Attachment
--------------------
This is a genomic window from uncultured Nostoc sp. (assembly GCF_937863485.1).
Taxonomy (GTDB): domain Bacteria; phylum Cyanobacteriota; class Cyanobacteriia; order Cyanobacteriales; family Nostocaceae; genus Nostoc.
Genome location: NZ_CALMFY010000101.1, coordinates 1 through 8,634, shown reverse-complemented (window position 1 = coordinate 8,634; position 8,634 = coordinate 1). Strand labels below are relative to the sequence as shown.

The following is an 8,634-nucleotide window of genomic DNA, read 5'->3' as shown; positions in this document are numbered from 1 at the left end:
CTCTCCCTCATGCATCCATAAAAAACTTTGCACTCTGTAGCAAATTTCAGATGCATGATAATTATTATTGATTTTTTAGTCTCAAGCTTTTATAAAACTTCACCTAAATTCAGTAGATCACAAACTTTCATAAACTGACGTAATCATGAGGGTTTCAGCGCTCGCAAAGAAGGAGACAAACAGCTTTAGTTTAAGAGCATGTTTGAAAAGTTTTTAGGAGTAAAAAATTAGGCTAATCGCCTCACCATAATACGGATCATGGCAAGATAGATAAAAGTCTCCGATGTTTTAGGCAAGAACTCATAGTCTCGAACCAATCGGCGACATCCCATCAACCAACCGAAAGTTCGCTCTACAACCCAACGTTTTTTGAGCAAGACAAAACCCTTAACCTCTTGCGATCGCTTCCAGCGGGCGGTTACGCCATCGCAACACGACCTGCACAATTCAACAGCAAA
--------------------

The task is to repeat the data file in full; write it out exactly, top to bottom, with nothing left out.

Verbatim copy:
This is a genomic window from uncultured Nostoc sp. (assembly GCF_937863485.1).
Taxonomy (GTDB): domain Bacteria; phylum Cyanobacteriota; class Cyanobacteriia; order Cyanobacteriales; family Nostocaceae; genus Nostoc.
Genome location: NZ_CALMFY010000101.1, coordinates 1 through 8,634, shown reverse-complemented (window position 1 = coordinate 8,634; position 8,634 = coordinate 1). Strand labels below are relative to the sequence as shown.

The following is an 8,634-nucleotide window of genomic DNA, read 5'->3' as shown; positions in this document are numbered from 1 at the left end:
CTCTCCCTCATGCATCCATAAAAAACTTTGCACTCTGTAGCAAATTTCAGATGCATGATAATTATTATTGATTTTTTAGTCTCAAGCTTTTATAAAACTTCACCTAAATTCAGTAGATCACAAACTTTCATAAACTGACGTAATCATGAGGGTTTCAGCGCTCGCAAAGAAGGAGACAAACAGCTTTAGTTTAAGAGCATGTTTGAAAAGTTTTTAGGAGTAAAAAATTAGGCTAATCGCCTCACCATAATACGGATCATGGCAAGATAGATAAAAGTCTCCGATGTTTTAGGCAAGAACTCATAGTCTCGAACCAATCGGCGACATCCCATCAACCAACCGAAAGTTCGCTCTACAACCCAACGTTTTTTGAGCAAGACAAAACCCTTAACCTCTTGCGATCGCTTCCAGCGGGCGGTTACGCCATCGCAACACGACCTGCACAATTCAACAGCAAA